When used appropriately, ultraviolet radiation is very effective at killing or deactivating pathogens. It can also cause harm to humans, so care must be taken when evaluating new technologies racing to market in a bid to help mitigate the new coronavirus, according to an article on the FacilitiesNet website.
Facility managers are familiar with UV-C technology, used commonly to keep coils clean of biofilm or used in whole-room sanitation in healthcare. The key component to both of these common applications is that they are in unoccupied space. The UV-C wavelengths emitted by these more common fixtures will cause damage to human eyes and skin.
That said, as it is effective at its intended purpose, researchers at the University of California Santa Barbara are working on developing a UV-C LED. Current UV-C lamp technology is typically mercury vapor. Researchers began their study aiming for water disinfection applications, where LED's efficiency, form factor, and durability would be extra beneficial.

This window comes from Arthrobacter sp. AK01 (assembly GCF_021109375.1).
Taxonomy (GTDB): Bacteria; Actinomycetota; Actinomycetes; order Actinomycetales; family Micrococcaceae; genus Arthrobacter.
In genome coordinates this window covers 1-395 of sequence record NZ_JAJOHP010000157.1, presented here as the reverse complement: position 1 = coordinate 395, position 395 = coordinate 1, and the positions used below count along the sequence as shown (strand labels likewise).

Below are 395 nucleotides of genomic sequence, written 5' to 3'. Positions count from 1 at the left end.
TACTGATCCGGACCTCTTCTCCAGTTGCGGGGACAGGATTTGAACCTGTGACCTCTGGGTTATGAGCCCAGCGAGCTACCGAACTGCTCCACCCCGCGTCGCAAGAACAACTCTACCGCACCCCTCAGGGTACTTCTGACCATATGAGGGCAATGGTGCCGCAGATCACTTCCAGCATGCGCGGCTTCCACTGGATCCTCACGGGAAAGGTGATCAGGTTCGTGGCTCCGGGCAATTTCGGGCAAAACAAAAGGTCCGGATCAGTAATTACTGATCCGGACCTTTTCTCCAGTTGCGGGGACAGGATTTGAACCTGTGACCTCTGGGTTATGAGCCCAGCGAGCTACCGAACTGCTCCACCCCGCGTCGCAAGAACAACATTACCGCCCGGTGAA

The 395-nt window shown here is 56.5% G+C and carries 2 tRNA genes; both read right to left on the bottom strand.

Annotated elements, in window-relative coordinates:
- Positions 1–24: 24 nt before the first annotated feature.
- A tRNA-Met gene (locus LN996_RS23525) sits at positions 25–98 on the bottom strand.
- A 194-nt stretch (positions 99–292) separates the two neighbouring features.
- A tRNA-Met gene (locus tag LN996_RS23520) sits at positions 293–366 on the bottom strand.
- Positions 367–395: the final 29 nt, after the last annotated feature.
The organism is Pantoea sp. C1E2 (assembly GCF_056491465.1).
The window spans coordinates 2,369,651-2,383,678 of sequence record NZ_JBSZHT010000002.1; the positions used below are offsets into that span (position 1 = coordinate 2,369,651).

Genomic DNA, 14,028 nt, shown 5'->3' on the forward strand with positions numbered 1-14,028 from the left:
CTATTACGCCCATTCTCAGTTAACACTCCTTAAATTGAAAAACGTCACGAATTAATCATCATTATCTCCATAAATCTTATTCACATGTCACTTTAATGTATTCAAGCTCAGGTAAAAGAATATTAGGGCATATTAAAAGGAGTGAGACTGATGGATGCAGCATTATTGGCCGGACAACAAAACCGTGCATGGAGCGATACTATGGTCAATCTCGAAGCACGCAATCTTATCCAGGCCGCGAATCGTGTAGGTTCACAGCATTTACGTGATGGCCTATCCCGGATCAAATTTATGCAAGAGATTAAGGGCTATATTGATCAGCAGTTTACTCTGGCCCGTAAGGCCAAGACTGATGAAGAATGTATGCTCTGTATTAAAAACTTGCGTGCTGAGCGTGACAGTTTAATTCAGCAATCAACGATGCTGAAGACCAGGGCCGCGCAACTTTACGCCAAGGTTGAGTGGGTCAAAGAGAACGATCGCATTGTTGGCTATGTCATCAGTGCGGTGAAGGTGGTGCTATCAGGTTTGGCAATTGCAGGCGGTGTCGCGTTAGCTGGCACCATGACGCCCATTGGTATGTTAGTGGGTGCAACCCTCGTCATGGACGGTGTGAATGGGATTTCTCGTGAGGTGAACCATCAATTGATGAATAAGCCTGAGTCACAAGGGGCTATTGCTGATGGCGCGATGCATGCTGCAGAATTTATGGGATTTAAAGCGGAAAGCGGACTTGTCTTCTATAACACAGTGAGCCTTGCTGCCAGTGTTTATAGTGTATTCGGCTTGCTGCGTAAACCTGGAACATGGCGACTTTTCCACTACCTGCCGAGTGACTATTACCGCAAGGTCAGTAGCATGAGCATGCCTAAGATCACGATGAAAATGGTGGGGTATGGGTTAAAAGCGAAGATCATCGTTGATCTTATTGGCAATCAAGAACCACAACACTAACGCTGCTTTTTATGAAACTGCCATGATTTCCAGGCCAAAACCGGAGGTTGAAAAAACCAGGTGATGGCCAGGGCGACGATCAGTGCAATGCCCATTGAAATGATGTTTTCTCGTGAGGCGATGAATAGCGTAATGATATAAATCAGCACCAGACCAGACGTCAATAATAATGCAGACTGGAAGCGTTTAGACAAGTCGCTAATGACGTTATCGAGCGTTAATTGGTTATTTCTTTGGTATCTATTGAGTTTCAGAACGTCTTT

One safer option for using UV-C technology in occupied space is upper-room germicidal ultraviolet (GUV). In this application, UV-C fixtures are used to continuously irradiate the air above 7 feet from the floor. Through either mechanical or natural air mixing in the room, this application boosts the amount of air that is being sanitized in the occupied room. An Illuminating Engineering Society report on GUV says that in two studies, upper-room GUV was show to be "80 percent effective against tuberculosis (TB) spread." Care must be taken to turn off the fixtures before any work is done near the ceiling, or harm can occur.
More controversial is the use of ultraviolet radiation in occupied space in a downward fixture orientation. In some ways, the continuous disinfection of surfaces and air would be a desirable outcome, but there is a lot of unknown risk with these solutions.
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